Time Magazine has announced its person of the year: the protestor.
Protesters are ready to rumble in Egypt and Tunisia if democracy and freedom seem too compromised. Emboldened protesters may yet sweep away regimes in places like Jordan and Yemen. In Libya, a bloody revolution, assisted by NATO, brought down the 42-year-old regime of Colonel Muammar Gaddafi. The protorevolution is still under way in Syria, where thousands of protesters have been killed.
And in Russia, the recipe for surprising protest circa 2011 — pseudodemocratic regime overreach, high Internet use, robust new media and suddenly galvanized middle-class youth — is being baked and served. On Dec. 5, after Putin's party, United Russia, did badly in parliamentary elections despite apparent ballot-box stuffing, more than 5,000 Muscovites gathered to chant, "Russia without Putin!" and called for his arrest. It was the largest Russian antiregime protest of the 21st century — and just as in Tunis and Madrid and New York City, nobody saw it coming.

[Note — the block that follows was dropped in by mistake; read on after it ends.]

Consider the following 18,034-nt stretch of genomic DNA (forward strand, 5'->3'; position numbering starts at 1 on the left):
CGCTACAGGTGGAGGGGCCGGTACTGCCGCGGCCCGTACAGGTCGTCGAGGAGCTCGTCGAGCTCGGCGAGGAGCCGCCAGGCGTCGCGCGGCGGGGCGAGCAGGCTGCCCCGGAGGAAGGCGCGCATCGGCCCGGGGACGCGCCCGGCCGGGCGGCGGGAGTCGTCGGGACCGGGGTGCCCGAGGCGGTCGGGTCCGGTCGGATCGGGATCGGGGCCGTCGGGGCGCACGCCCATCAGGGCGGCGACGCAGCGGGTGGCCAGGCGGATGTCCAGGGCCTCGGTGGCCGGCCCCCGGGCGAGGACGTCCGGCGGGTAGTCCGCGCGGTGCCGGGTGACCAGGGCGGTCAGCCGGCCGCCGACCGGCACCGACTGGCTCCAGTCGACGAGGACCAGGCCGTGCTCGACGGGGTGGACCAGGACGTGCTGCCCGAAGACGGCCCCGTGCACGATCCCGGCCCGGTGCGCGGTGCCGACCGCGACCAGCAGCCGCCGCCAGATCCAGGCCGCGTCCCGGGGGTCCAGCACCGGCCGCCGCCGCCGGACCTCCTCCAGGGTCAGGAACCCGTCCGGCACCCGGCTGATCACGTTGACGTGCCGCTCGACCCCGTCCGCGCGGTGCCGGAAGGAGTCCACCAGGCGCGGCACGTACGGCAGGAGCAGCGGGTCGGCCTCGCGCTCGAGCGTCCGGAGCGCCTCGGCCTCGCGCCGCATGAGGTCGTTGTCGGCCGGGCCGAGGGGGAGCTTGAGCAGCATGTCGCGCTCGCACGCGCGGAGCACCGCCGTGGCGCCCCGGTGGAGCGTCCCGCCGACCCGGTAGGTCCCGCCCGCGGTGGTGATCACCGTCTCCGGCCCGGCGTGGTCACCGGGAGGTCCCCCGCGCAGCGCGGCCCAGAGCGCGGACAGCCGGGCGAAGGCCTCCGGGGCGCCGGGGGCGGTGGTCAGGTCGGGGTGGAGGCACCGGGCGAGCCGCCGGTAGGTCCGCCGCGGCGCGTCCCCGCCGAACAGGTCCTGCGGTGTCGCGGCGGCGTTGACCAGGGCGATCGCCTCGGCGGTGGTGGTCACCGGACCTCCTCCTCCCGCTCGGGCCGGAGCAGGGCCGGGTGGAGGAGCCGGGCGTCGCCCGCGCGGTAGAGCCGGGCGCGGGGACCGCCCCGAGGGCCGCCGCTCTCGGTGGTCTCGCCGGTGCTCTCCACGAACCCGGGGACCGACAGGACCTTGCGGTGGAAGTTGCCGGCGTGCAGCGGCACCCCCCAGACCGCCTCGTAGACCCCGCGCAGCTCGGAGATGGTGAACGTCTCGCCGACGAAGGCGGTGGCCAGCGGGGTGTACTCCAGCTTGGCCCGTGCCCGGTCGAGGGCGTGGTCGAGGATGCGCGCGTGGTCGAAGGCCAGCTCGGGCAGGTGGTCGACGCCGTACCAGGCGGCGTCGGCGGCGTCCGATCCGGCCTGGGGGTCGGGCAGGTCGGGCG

While I, of course, agree that the protests this year were of enormous significance, I cannot help but feel that this award is somewhat contrived.
The inclusion of the Occupy movements across the United States in the same article as the bloody overthrow of Gaddafi? Seems a bit much.
That is not to say I wish to undermine the importance of events in Egypt, Libya, and so on. My point is simply that Time's award seems an attention-grabbing measure, more than it is a genuine endorsement of the importance and humanitarian significance of the protests and revolutions that have occurred (and continue today) across the world.